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Funnel30 02-27-2006 03:55 PM

Which Reel Do You Take?
 
If you were going to be fishing in Alberta and rivers such as the Bow, Crowsnest and mountain streams which reel would you pick and what comments can anyone provide me with.
Orvis CFO III
Sage 2560
I have the Sage right now and haven't used it, it looks amazing and I love the drag system on it, it just doesn't look like it would hold up. I've never touched a CFO but it looks more durable than the Sage. The rod its going to be match with is a Orvis t3 905, or an orvis t3 906. Thanks any input would be greatly appreciated.

Curtis

BigCliff 02-27-2006 04:16 PM

Re: Which Reel Do You Take?
 
Looks to me like you picked out a great reel in that Sage.
http://www.flyfishusa.com/reels/sage-2500-reel.jpg

As long as you don't bang it on too many rocks, it will hold up JUST fine. I would expect it to last longer than a CFO actually. Technology wise, that Sage is pretty much cutting edge, while the CFO design is easily over 30 years old. I'm saying that stuff that old doesn't work, just that many improvements in weight reduction and drag materials have been made in that time.

I'm not sure if I'd take that Sage reel instead of two comparable CFO's, but its close.

Funnel30 02-27-2006 05:01 PM

Re: Which Reel Do You Take?
 
If your choosing a Rod do you go with the 6wt or 5wt or am I even going to notice the difference? Thanks

Fish Bones 02-27-2006 05:50 PM

Re: Which Reel Do You Take?
 
First of all... the Sage is an excellent fly reel. You can't go wrong with that one.

Now... a 5wt or 6wt rod. Hmmm... seems to me that there are a lot of variables here. What size fish do you plan on catching? How far do you need to cast? What is the wind conditions on these waters? What size flies are you trying to cast?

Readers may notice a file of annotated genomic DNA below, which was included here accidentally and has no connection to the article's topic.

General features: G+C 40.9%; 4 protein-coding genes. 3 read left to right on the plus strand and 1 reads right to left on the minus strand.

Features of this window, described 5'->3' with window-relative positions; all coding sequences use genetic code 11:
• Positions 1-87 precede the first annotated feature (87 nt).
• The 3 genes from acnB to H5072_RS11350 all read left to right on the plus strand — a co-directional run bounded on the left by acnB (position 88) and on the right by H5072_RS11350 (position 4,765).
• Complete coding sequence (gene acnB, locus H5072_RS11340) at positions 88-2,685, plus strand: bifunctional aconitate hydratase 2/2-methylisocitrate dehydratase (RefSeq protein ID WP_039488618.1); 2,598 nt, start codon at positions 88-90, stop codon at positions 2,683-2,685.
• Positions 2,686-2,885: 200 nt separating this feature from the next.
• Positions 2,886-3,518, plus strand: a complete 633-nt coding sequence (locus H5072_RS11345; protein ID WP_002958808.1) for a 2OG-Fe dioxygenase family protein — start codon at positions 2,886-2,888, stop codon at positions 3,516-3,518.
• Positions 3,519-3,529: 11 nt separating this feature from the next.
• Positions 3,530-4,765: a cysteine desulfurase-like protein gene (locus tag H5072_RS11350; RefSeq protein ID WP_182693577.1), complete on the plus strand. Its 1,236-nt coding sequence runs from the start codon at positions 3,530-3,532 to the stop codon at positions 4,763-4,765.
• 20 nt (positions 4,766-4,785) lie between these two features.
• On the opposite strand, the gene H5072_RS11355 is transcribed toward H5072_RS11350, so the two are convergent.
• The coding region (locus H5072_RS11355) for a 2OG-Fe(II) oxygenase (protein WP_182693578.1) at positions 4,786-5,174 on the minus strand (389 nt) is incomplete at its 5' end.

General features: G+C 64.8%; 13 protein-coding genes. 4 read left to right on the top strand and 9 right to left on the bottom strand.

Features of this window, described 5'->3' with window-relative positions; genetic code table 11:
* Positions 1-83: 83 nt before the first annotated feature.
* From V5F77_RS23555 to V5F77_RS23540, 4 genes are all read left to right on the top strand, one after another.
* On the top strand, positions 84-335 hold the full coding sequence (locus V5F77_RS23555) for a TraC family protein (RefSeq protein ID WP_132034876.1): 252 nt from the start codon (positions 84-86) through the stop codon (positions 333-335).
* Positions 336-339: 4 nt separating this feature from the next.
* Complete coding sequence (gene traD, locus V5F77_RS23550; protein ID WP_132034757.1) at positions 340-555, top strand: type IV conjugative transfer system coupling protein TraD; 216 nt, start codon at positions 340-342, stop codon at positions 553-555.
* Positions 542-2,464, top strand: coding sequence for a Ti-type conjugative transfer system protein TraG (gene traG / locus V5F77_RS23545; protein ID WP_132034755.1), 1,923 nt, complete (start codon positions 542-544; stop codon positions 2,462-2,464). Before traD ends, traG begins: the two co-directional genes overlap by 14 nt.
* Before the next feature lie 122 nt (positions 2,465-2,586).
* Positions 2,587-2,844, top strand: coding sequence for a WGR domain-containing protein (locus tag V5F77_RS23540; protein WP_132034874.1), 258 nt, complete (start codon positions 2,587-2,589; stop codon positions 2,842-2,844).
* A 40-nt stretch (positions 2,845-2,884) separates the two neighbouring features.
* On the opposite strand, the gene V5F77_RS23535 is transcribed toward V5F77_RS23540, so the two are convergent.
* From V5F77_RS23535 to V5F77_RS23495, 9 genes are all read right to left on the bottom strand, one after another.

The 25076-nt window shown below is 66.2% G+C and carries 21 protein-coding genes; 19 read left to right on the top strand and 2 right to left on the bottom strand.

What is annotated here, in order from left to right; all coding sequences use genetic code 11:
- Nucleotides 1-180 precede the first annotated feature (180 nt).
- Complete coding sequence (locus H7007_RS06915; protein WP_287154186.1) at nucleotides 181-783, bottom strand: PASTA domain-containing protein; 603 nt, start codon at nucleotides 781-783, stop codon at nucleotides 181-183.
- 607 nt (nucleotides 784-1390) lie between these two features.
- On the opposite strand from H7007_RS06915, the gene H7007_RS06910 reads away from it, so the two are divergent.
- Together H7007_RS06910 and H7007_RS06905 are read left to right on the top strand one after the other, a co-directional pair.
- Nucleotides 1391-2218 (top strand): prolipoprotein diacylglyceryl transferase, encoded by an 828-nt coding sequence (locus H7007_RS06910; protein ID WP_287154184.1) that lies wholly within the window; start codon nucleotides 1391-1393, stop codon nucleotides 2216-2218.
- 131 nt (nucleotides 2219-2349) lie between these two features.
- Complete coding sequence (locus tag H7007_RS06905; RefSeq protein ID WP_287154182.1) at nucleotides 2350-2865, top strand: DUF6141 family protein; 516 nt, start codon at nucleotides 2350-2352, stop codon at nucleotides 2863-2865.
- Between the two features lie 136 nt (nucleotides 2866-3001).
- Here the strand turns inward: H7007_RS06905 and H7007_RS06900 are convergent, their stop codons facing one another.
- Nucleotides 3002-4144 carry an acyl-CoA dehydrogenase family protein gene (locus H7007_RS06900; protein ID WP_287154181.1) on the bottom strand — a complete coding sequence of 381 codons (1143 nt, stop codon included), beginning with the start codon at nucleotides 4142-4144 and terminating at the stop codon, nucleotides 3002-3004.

I must say that I have no experience on the Bow or Crowsnest. But I do have a lot of mountain stream experience. Also, I have fished some local waters that are pretty big and hold big fish.

So... I would go with the lightest weight rod that will do the job. If the choices are bewteen a 5 and 6... then I'll take the 5wt. Unless I have to cast larger flies a long distance and I have some considerable wind to contend with. You must be the judge of that. For me... If I can get the fly where I want it, then give me the 5wt.

Yes... you can tell the difference between a 5 and 6wt.

Now... mountain streams. How small of a mountain stream are we talking about? How big, or small, are the fish? If its a typical mountain stream, a 6wt is way too big. I even think the 5wt is too big for a small stream. I use a 2wt on the mountains streams that I fish in Colorado and New Mexico. A 3wt is probably ideal for that type of setting for most anglers.

So... if this is going to be a single rod with multiple uses, an overall rod, the I would go with a 5wt. A better scenario would probably be to get a 3 or 4wt for the mountains streams and 5 or 6wt for the big rivers.

BigCliff 02-27-2006 06:26 PM

Re: Which Reel Do You Take?
 
The exception to what Steve said about mountain streams comes into play when its a rumbling canyon stream with fast turbulent water. If you expect to be fishing these conditions often, then I recommend doing so with nothing lighter than a 4wt. You'll need that heavier line to kick over your fly(s) and split shot, and then the power of a stout rod to steer the fish out of that heavy water. If hoppers are a major trout food up there, you'll find that 5 and 6 weight rods do best at turning those patterns over.

I also seem to recall that there are many lakes up there with good trout fishing. A 6wt rod will often allow you to cast farther than lighter rods would, and will also work better with the full sinking lines that are commonly used in stillwater fishing.